SSPR (Self Service Password Reset), SSPC (Self-service password change) and MFA (Multi-Factor Authentication) are all features of AAD (Azure AD).

Both MFA and SSPC are part of Azure AD Premium P1 & P2 editions as explained here.

SSPR however requires Azure AD Premium or Basic explained here.

First things first, follow the requirements listed here for AD Connect. You then need to make sure all the password reset stuff is all setup in Azure AD.


To get to the Azure AD portal, logon to notice the domain at the end? Change this domain with yours. Even if you don’t have an Azure subscription assigned to your logon name, you’ll still get in.

There is two types of password changing, there’s Change Passwords and Reset Passwords.

Self-service password change (Changing Passwords)

Self-service password change allows end users or administrators to change their expired or non-expired passwords without calling an administrator or helpdesk for support.

Or they can change passwords ad-hoc whenever they wish to, normally when their account is close to expiry. Users can change passwords by going to settings in an Office 365 web application.



Some users might get some errors when they change passwords.


Your organization doesn’t allow you to change your password on this site. Please change your password according to the method recommended by your organization, or ask your admin if you need help.

This error could be caused by the simple fact that the user doesn’t access to SSPR and have a license assigned to them for AAD Premium in order to change passwords.

Self-service password reset (Reset Passwords)

Self-service password reset allows end users or administrators to reset their passwords automatically without calling an administrator or helpdesk for support. Self-service password reset requires Azure AD Premium or Basic.

The term reset password refers to when you forget your password completely and need to use other security questions to regain access to your account.

As an admin, you must setup security authentication methods for reset password changes to work. To get to the Azure AD portal, logon to notice the domain at the end? Change this domain with yours.


Before users can reset their passwords, they must first have at least one authentication method defined.


Each user needs to setup their own verification questions e.g. email address, security questions or mobile phone number – these can be setup here

Some user might get an error upon resetting their password.


Your request could not be processed – We’re sorry, but we cannot reset your password at this time. Unfortunately, this is due to an unrecoverable issue with your account configuration, so trying again won’t work. Please contact your admin to reset your password for you.

This is most likely the fact that the MA (Management Agent) Service account used by AD Connect doesn’t have the necessary permissions with on-prem AD to Reset Password & Change Password.

Open the Microsoft Azure AD Connect Synchronisation Service Manager – C:\Program Files\Microsoft Azure AD Sync\UIShell\miisclient.exe

Go to properties of Active Directory Domain Services.


Click below Alternate credentials for this directory partition to display the MA Service Account.


Then run the following PowerShell on a domain controller to set the correct permissions for the MA service account.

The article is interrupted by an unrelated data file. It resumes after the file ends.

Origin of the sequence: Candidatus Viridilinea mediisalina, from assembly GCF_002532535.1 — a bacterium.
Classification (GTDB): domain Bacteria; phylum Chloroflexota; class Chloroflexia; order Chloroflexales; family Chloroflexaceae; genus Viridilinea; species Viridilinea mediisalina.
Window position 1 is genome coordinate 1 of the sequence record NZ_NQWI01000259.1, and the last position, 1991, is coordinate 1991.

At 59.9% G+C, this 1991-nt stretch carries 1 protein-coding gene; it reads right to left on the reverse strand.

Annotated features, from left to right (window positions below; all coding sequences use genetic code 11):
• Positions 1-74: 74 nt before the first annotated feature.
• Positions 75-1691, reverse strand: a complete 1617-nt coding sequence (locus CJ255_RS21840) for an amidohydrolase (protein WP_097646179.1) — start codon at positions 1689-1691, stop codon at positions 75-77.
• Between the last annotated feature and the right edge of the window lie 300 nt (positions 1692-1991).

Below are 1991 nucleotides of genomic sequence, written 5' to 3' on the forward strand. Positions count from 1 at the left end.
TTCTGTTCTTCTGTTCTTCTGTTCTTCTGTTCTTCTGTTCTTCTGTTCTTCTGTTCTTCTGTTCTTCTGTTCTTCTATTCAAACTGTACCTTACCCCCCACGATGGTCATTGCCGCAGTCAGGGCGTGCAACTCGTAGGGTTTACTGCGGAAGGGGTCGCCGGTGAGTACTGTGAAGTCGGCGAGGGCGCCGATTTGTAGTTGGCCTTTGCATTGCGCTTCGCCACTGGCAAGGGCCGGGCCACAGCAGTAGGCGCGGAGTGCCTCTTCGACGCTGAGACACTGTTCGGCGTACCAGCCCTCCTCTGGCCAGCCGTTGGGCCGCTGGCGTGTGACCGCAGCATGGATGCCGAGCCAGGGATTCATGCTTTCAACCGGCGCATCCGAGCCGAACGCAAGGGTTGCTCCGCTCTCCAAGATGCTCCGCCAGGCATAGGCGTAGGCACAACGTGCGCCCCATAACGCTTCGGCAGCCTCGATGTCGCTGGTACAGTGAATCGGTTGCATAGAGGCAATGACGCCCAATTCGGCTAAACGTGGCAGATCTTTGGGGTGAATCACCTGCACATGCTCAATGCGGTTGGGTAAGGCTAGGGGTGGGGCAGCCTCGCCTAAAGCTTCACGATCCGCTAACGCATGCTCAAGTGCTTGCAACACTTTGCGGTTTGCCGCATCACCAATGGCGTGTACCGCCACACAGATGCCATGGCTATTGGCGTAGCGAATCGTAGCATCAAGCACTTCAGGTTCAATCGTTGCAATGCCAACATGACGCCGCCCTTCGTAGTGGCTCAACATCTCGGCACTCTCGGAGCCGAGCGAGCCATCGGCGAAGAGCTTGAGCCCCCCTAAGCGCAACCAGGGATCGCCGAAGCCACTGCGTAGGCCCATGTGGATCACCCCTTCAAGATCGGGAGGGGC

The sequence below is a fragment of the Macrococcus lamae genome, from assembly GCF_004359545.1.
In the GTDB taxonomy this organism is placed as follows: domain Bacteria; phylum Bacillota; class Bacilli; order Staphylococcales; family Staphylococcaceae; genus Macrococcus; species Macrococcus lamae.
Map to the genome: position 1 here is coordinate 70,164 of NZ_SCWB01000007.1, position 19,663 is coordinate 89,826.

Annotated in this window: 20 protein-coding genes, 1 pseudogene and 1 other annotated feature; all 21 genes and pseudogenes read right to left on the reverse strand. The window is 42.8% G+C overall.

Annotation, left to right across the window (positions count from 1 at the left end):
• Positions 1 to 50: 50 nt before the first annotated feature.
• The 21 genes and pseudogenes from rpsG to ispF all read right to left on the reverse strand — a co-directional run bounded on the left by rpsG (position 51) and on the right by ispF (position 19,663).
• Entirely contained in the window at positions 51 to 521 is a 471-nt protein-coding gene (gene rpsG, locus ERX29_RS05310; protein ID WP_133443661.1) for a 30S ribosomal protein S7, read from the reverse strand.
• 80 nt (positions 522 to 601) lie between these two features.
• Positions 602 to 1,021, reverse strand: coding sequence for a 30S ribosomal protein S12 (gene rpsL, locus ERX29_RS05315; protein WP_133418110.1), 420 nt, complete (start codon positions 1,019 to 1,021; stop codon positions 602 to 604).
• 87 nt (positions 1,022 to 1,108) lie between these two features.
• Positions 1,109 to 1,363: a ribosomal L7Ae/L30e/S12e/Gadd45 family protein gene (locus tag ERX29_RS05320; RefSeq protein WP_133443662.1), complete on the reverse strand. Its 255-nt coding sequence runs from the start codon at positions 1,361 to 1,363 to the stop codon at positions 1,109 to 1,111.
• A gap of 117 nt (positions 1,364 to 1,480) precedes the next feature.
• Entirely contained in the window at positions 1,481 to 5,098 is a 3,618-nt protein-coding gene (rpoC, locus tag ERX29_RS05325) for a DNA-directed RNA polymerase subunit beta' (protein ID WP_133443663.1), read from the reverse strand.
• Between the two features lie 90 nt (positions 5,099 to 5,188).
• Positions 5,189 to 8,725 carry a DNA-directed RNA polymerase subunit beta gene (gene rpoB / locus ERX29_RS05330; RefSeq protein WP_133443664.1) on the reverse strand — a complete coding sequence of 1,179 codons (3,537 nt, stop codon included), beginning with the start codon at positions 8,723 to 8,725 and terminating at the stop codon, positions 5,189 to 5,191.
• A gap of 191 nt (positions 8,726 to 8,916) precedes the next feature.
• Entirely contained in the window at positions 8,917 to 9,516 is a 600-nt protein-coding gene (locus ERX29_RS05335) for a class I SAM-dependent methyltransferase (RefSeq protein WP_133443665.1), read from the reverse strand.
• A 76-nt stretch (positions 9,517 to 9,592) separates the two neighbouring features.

Add-WindowsFeature RSAT-AD-PowerShell
Import-module ActiveDirectory

$DN = "DC=trusbron,DC=corp"
$MAAccount = "trusbron\MSOL_a68065226cfb"
# Switches used in cmds 
# /I:S = Specifies the objects to which you are applying the permissions.
# 'S' - The child objects only 
# /G = Grants the permissions that you specify to the user or group 
# CA = Control access If you do not specify {ObjectType | Property} to define the specific extended right for control access, 
 # this permission applies to all meaningful control accesses on the object; otherwise, 
 # it applies only to the specific extended right for that object.
###---Update Attributes
#Object type: user
$cmd = "dsacls '$DN' /I:S /G '`"$MAAccount`":CA;`"Reset Password`";user'"
Invoke-Expression $cmd
$cmd = "dsacls '$DN' /I:S /G '`"$MAAccount`":CA;`"Change Password`";user'"
Invoke-Expression $cmd
$cmd = "dsacls '$DN' /I:S /G '`"$MAAccount`":WP;pwdLastSet;user'"
Invoke-Expression $cmd
$cmd = "dsacls '$DN' /I:S /G '`"$MAAccount`":WP;lockoutTime;user'"
Invoke-Expression $cmd

Full permissions required for password resets can be found here. Please note, password resets don’t work and would fail for privileged AD accounts. See this article for what I am referring to in relation to privileged accounts–protected-accounts-and-groups-in-active-directory   For password resets to work for any user with a privileged user account, you need to tick the box on the privileged user object itself in AD for ‘inherit security permissions‘ for the actual user account itself. However the SDProp service will reset security back in line with AdminSDHolder object.

MFA (Multi-Factor Authentication)

This will turn on MFA (Multi-Factor Authentication) at the AAD level which means it will affect signing into both Azure & Office 365 using an AAD account. To activate MFA for all your AAD users, navigate to the multi-factor authentication user management portal  From here you can turn on MFA for all users of specific sets of users.

Once you enable MFA, the next time the user logs into an AAD web app, e.g. Azure or Office 365 they will be prompted to setup MFA. If your users do not regularly sign in through the browser, you can send them to this link to register for multi-factor auth:

Encourage users to setup MFA using the settings on the screenshot below:2016-12-15_1124

The user should download and install the Microsoft Authenticator from their app store on their phone, the settings above will send a push notification through to their phone as the second factor in order to sign in.


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